Generative Journalism

How can the stories we tell about our communities and fellow community members – and the process by which we gather stories – serve to nurture their growth and aspirations while calling forth local support and connectivity? This reflection by Michelle Holliday on a training in Generative Journalism offers some ideas.


I’m at the end of three head-spinningly rich days with Peter Pula, the founder and CEO of Axiom News. We’ve been exploring what he and his team mean by “generative journalism” and what more it might come to mean. The gist of our discussion has been that there’s tremendous power in aligning their work with the core characteristics of living systems. (After all, only life can truly be generative.) It’s exciting stuff that seems likely to have broad relevance, not least of all for media organizations trying to figure out the future of journalism – but, really, for any leader hoping to catalyze greater capability across a community.

The phrase “generative journalism” was coined by Axiom and has been the foundation of their work for nearly two decades. It is generative because it aims to enable something new and vibrant to emerge – specifically, some aspect of the world we want. The work is grounded in Appreciative Inquiry – an approach that notices and nurtures what is affirmative and alive within a system – as well as in giving voice to the individuals within an organization or community. “We believe in storytelling as an enabler of strengths, and a catalyst for change,” explains the company website. In practical terms, this means that Axiom is hired to elicit and report positive grassroots stories among their clients’ stakeholders, which then helps more good things come to life for those organizations. It’s an organic process, in which the people interviewed feel seen, valued and engaged and in which the attention given to their stories encourages healthy tendencies to grow throughout the organization.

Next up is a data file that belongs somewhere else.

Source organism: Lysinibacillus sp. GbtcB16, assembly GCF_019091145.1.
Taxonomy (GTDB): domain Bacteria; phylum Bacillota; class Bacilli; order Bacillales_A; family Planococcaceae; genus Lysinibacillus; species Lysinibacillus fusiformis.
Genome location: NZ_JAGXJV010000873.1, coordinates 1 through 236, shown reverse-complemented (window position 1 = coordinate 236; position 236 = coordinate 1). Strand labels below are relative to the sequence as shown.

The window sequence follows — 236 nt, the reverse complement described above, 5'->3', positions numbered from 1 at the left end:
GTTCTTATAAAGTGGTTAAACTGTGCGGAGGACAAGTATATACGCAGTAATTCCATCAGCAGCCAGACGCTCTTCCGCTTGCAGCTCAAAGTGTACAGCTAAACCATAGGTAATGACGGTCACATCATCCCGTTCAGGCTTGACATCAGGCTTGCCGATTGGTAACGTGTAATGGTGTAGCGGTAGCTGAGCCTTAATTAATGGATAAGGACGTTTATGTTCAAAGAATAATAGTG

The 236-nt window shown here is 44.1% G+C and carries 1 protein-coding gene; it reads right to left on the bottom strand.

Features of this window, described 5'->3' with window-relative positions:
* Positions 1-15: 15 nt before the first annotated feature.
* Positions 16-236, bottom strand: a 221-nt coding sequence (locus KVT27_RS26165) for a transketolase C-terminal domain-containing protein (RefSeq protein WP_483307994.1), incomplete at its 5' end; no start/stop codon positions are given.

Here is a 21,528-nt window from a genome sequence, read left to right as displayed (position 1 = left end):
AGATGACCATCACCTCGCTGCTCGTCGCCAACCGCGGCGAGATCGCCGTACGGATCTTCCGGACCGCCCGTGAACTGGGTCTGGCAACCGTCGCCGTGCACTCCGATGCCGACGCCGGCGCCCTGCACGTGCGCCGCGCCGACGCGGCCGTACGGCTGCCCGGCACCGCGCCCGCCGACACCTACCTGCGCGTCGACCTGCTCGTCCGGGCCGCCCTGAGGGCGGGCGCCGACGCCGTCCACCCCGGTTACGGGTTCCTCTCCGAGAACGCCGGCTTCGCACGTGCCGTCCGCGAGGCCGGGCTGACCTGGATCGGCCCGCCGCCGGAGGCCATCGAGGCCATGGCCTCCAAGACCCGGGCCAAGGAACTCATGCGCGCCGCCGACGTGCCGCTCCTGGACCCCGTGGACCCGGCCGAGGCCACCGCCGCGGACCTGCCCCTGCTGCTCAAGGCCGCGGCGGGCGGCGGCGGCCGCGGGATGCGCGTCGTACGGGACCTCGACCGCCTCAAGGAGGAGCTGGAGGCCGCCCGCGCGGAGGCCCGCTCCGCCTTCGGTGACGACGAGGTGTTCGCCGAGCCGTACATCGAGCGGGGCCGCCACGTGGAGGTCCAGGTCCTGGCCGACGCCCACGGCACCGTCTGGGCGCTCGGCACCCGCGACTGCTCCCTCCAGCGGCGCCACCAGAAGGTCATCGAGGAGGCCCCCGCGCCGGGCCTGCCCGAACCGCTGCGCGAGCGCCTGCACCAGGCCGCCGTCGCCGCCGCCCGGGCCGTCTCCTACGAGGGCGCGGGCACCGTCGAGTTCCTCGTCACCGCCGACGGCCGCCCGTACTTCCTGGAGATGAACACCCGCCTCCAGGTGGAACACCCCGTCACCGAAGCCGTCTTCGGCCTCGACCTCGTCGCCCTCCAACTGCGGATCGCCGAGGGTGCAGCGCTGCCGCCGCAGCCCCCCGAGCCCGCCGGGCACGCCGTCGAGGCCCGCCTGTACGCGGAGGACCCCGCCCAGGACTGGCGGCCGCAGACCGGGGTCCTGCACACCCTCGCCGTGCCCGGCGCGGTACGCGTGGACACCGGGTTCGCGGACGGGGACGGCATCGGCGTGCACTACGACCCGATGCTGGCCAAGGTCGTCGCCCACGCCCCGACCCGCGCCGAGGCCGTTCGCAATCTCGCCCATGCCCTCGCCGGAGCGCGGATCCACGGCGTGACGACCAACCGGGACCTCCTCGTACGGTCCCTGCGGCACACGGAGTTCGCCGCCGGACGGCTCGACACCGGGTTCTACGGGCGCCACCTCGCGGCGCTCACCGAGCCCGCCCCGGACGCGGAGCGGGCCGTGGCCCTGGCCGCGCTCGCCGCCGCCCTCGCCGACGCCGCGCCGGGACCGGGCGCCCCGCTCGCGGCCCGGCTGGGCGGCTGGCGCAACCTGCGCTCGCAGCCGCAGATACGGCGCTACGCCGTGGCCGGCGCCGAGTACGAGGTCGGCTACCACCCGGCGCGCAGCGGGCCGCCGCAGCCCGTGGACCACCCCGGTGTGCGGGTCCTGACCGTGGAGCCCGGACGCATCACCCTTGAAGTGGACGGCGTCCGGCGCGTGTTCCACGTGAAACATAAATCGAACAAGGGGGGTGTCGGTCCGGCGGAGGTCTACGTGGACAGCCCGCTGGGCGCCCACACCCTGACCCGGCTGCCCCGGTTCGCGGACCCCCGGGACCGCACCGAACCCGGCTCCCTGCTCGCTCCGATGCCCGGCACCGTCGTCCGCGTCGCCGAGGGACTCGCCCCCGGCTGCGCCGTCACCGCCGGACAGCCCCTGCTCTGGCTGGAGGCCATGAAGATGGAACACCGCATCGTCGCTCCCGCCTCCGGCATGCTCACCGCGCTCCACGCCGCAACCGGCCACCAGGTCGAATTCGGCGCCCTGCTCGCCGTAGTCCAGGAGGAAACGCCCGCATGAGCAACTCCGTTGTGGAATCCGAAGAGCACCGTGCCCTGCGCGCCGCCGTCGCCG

And as pioneering as that is, Peter has long sensed that even more is possible – and necessary.

These past three days, we have delved into the full meaning and requirements of generativity. Peter was drawn to my work around stewarding organizations and communities as living systems because he sensed that it offers important clues about generativity. In fact, to many biologists, the very definition of aliveness is the presence of continuous self-generation and emergence. So if Axiom’s work is to enable generativity, then what they’re really talking about is creating the fertile conditions for life to self-generate and emerge.

This understanding confirms that giving voice to individual people is an important part of supporting generativity. If an organism or ecosystem is to thrive, it must enable diverse expressions and contributions at the level of its component parts. This is the lesson of biodiversity. And this is perhaps the core value of Axiom’s work telling grassroots stories.

The living systems lens also reveals that a few more conditions are needed for full generativity. For example, we know from biology that those diverse parts need to be connected in dynamic, responsive relationship both with each other and with their surrounding context. As Margaret Wheatley says, to make a system healthier, we need to connect it to more of itself. Or, as Doug Conant and Mette Norgaard say, “The action is in the interaction.”

For generative journalism, this might suggest a practice not only of interviewing individuals but of gathering them together in rich connection and conversation, both online and off. As any of us knows, a good conversation can be wildly generative, weaving ideas and perspectives together in novel ways and producing unforeseen possibilities. It’s no surprise, then, that Peter is increasingly integrating this kind of convening into Axiom’s offering, as well as partnering with others who do this work.

We also know from biology that a living system only becomes fully generative when all those diverse and interconnected parts converge into a coherent whole… when a new level of life is created, with characteristics and capabilities that can’t be found at the level of the parts. This is the great promise and magic of living systems – when, for example, a bunch of cells get together and make you, with the new, emergent capabilities of thinking and feeling and moving. For an organization or community, this level of convergence is created by shared purpose, which acts like a magnet, drawing people together and giving useful boundary and identity to what would otherwise be a shapeless crowd incapable of concerted effort. And the more meaningful the convergent shared purpose, the more generativity becomes possible.